In our country, the segregation and aloneness of the bulk of the population of both sexes makes for the most perverted sentimentalities, perversions and evasions. Under such circumstances, the more sensitive first seek the perfume of the elusive spirit, and wish to integrate the inward senses around those intensities of longing which are the stuff of poetic living.
In all creative arts, and in creative living or loving, there is then the compulsion of conscience, through which the subtlest vibrations of the body-soul out well the depths, in which feelings, emotions and passions have been surging against the conflicts of inner mood and outer situation, until, from the lamentations of discontent and ardent desire, the violins of the two bodies, with taut strings, may seek the sound of each other's music in the mirror of the four eyes. The transparent light does not come even then, unless the open and unashamed confrontation can invoke the prolonged ecstasies, or intense moments, of the love-play which the body-soul has instinctively longed for, and which the wisdom of men like Vatsayana has made into a delicate art.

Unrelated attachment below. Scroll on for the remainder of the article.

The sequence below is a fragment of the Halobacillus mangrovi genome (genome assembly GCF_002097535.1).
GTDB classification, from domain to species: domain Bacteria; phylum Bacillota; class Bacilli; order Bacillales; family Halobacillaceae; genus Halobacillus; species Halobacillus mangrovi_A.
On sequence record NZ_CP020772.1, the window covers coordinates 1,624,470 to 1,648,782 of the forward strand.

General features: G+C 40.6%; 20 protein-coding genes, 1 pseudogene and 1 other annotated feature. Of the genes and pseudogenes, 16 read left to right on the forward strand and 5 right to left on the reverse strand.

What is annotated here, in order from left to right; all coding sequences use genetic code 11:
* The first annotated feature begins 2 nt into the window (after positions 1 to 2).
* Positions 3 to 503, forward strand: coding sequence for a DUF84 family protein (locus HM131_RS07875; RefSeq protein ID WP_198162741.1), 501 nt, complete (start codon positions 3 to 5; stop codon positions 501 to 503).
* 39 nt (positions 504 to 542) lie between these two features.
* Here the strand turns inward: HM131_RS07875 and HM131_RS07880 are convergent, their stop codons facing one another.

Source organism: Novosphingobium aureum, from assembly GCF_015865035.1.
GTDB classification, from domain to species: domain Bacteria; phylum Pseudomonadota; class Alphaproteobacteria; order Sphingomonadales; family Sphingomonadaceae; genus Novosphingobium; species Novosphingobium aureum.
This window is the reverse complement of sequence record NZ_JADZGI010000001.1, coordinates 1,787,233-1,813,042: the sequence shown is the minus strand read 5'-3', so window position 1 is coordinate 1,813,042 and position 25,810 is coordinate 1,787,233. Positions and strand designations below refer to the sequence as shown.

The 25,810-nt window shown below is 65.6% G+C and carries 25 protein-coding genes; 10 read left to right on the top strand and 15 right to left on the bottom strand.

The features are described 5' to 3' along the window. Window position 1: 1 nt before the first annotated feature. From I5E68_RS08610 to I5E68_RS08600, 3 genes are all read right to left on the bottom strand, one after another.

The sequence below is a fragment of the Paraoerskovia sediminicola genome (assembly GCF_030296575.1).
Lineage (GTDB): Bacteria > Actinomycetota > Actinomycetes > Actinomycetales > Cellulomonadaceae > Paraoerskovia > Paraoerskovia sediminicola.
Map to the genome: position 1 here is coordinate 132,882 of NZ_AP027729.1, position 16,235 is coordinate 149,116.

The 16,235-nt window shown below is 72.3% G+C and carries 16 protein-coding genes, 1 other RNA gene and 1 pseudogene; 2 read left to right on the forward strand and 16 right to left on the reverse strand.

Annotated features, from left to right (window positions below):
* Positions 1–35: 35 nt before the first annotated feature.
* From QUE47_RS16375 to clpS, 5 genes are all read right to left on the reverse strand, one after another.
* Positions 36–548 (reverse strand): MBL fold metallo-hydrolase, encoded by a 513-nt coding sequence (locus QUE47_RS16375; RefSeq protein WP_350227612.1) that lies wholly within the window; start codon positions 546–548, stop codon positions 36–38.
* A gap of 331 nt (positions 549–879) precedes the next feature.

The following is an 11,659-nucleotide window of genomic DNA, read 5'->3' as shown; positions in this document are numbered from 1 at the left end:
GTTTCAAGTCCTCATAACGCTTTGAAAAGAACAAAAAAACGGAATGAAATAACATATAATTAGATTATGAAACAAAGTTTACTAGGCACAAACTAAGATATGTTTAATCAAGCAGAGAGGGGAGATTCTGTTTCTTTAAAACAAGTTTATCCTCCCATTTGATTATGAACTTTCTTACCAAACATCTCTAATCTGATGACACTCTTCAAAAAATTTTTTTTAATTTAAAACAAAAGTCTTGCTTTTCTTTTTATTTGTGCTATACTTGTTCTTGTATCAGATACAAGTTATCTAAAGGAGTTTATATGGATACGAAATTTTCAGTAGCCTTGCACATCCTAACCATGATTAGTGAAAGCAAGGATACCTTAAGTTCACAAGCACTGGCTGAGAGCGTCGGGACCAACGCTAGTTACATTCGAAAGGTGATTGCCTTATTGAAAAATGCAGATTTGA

Notes Erotic Temple Sculptures of India, by Ashok Rudra-Conspectus, No. 4, 1965.